Film Review: Spiderman: Into the Spider-Verse

Into the Spider-Verse swings ahead of other superhero films…

A superhero movie is a hard thing to get right. How do you transform the source material into something the general public will enjoy without disrespecting long-time comic fans? Fortunately, this Christmas, Sony Pictures Animation has given us something that everybody is going to love. Into the Spider-Verse, directed by Bob Persichetti, Peter Ramsey and Rodney Rothman, is a flawless marriage of comics and film that unites the best features of each medium, giving us a truly insurmountable superhero movie.

At first glance, some might find it easy to dismiss it as nothing but a kids’ cartoon, but if you take a closer look and you’ll see this is a huge step forward for the superhero genre and blockbuster films as a whole. Its inimitable animation, using a pop-art style, visual sound-effects and lack of motion blur, throws viewers head-first into a living graphic novel in a way no live-action film could.

This also gives the writers the freedom to spin a crazy, high-stakes story that sees a team of web-slinging heroes attempt to prevent to collapse of the entire multiverse. The main focus of Spider-Verse is Miles Morales (Shameik Moore), an Afro-Latino teenager who becomes Spider-Man following a familiar bug bite and the death of his world’s Peter Parker (Chris Pine). Of course, with this being a movie about alternate universes, we also meet a bunch of other spiders, such as an older Peter (Jake Johnson), a Spider-Woman (Hailee Steinfeld) and even the Looney Tunes-esque Spider-Ham (John Mulaney).

Despite being such an outlandish story, Spider-Verse has so much heart. Miles is arguably a far more relatable and believable character for the 21st century than Peter Parker ever was, and the presence of a mother and father gives his origin story a whole new family dynamic. There are plenty of emotional moments throughout the film that will touch different people in different ways, including a tear-jerking Stan Lee cameo. The synchrony between the voice actors, writers and animators gives weight to every scene, be it uplifting, sad, shocking or funny.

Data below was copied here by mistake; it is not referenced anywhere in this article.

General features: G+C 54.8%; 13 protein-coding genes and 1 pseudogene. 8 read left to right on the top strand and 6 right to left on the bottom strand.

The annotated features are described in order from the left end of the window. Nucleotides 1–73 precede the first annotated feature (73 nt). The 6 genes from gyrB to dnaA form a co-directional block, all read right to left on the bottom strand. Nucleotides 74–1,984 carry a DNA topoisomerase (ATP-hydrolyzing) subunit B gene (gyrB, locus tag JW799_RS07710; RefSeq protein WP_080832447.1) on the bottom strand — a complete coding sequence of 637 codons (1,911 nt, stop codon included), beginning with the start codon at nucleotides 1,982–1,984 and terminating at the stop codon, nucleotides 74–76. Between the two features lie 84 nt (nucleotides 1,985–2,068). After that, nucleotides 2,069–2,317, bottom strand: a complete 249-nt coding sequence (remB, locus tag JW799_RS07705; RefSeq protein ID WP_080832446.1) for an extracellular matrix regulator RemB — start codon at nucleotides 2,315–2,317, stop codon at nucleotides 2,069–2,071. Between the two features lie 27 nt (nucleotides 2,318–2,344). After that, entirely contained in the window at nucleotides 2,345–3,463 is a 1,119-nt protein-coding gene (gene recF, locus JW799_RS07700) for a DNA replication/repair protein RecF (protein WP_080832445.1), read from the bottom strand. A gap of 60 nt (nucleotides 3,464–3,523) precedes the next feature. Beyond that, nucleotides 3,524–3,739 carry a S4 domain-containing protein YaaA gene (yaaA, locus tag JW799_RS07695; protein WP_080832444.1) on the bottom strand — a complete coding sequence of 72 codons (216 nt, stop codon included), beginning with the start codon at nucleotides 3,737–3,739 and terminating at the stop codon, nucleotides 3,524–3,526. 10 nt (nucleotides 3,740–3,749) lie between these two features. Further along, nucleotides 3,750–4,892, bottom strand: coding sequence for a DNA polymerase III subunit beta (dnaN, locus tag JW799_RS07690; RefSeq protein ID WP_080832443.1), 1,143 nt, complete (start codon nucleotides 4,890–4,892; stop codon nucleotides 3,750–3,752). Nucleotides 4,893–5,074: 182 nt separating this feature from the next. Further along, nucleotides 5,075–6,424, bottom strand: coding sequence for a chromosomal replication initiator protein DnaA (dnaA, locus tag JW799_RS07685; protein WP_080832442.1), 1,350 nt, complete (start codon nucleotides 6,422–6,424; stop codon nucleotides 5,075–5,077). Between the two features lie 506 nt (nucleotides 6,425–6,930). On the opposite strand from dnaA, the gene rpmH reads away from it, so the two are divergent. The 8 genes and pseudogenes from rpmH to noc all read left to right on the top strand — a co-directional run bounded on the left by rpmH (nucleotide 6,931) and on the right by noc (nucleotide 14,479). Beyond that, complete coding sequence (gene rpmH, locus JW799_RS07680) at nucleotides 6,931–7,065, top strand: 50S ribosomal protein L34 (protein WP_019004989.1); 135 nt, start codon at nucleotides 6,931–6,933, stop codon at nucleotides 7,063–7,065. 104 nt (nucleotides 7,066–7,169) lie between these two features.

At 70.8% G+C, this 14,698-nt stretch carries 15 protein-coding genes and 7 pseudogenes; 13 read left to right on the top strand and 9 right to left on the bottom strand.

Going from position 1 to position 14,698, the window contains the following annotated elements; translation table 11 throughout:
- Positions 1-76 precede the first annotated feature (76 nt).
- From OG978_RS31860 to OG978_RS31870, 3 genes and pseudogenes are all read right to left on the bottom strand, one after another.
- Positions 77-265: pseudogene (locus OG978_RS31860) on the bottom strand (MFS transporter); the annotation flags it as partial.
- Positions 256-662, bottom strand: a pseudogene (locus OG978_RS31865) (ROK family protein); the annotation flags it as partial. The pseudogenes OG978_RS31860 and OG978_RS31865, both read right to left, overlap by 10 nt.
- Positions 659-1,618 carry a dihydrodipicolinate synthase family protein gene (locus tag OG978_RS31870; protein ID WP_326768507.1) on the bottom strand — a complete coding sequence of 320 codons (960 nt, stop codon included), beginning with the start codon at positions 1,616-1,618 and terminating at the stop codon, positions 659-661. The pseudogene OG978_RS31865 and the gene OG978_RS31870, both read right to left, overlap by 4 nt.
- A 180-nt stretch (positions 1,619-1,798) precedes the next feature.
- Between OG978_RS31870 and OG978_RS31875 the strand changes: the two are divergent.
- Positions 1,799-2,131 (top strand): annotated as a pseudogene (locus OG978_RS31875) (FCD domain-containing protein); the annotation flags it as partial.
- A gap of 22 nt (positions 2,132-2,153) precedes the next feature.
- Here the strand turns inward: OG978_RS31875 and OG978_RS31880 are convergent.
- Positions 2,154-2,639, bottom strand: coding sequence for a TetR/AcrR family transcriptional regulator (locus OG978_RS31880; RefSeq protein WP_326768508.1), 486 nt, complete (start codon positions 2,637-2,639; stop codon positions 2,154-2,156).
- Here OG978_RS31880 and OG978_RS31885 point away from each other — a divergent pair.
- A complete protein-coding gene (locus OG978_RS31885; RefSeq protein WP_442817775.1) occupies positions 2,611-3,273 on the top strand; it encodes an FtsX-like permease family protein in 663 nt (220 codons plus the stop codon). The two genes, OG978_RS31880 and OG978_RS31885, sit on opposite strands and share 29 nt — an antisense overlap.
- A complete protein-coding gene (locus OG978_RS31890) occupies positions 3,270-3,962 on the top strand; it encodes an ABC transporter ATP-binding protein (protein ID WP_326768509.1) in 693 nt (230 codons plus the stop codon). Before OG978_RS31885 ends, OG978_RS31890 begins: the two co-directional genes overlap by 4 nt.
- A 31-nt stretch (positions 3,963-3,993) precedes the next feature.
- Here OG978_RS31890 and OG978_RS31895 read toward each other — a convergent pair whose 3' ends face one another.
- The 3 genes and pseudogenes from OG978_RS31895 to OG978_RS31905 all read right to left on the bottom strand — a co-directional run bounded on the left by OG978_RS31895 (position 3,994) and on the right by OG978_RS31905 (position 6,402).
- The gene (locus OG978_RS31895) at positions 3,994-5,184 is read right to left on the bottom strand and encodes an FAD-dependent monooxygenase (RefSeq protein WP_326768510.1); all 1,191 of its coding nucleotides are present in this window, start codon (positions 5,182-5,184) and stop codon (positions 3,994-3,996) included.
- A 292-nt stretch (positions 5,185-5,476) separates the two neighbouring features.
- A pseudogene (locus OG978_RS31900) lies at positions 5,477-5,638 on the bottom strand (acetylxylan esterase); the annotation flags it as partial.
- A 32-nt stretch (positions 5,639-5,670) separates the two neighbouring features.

The movie is further brought to life by a killer soundtrack featuring artists such as Post Malone, Vince Staples and Jaden Smith. Unless you’re a hip-hop fan, you might not want to find the album on Spotify when you get home, but it’s undeniable that these tunes fit perfectly with the tone set by the rest of the film. A distinct, original set of tracks is something almost all superhero films are lacking, making this another reason why Spider-Verse is swinging ahead of the rest of the genre.

There’s never been a superhero movie quite like Into the Spider-Verse. By taking a leap of faith, it will undoubtedly set a new standard for the genre and revolutionise animation techniques like few films ever have. It’s a completely different take on Spidey compared to what anyone has seen before, but as Peter tells Miles, “what makes you different is what makes you Spider-Man.”

By Jamie Morris

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